Follow the TRAIL: understanding the etiology of persistent fatigue and cognitive impairment following radiation therapy
Thursday, September 17, 2015 — Poster Session III
- LR Feng
- K Filler
- A Espina
- M Renner
- LN Saligan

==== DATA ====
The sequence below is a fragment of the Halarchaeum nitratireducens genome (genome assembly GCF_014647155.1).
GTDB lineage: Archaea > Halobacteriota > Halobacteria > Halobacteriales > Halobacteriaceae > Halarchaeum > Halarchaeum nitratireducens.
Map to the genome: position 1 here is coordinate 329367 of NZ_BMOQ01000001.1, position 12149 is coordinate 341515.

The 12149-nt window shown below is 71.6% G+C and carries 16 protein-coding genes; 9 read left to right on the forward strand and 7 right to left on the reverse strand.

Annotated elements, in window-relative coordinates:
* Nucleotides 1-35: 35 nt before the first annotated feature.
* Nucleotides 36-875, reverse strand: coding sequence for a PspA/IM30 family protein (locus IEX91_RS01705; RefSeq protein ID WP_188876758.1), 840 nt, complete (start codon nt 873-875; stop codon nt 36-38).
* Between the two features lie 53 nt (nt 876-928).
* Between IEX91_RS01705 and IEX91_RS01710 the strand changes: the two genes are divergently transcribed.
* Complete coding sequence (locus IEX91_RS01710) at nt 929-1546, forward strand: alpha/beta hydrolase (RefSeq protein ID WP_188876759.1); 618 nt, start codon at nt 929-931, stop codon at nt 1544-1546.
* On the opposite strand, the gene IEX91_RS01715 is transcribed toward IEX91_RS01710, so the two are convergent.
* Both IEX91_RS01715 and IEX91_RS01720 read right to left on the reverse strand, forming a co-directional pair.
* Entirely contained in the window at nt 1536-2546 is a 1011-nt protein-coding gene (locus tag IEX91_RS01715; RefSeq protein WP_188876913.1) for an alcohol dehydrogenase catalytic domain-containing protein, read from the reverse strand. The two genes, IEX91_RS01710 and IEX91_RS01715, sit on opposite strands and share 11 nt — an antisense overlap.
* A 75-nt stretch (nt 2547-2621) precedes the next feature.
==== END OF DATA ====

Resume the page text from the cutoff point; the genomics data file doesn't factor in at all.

Fatigue is one of the most debilitating side effects of cancer and cancer therapy, and it persists long after treatment completion. In this study, we aimed to investigate changes in immunological markers in fatigued men receiving external beam radiation therapy for non-metastatic prostate cancer. A sample of 34 men with prostate cancer scheduled to receive radiation therapy were followed at baseline and one year after treatment completion. Demographic and clinical data were obtained by chart review. The Functional Assessment of Cancer Therapy-Fatigue (FACT-F) was administered to measure fatigue levels. Gene expression profiles were determined using microarray analysis and analyzed using Partek Genomics Suite 6.6 as well as Ingenuity Pathway Analysis. At one year after EBRT completion, 34% of subjects continued to experience persistent fatigue. Microarray analysis of blood samples collected one year following radiation therapy revealed 44 genes that were differentially expressed between fatigued and non-fatigued subjects. The main disease networks identified by pathway analysis are related to cancer pathophysiology. Compared to non-fatigued subjects, there was an increase in expression levels of the decoy receptor TRAIL-R3 in the fatigued group. Interestingly, the ligand of this receptor, TRAIL, is also significantly upregulated in fatigued subjects. Evidence of the involvement of cancer disease networks as well as the concomitant upregulation of TRAIL and its decoy receptor suggest that fatigue and cognitive impairment may be more than distressing side effects of cancer treatment. Instead, these symptoms may serve as behavioral indicators of the underlying disease status in cancer patients.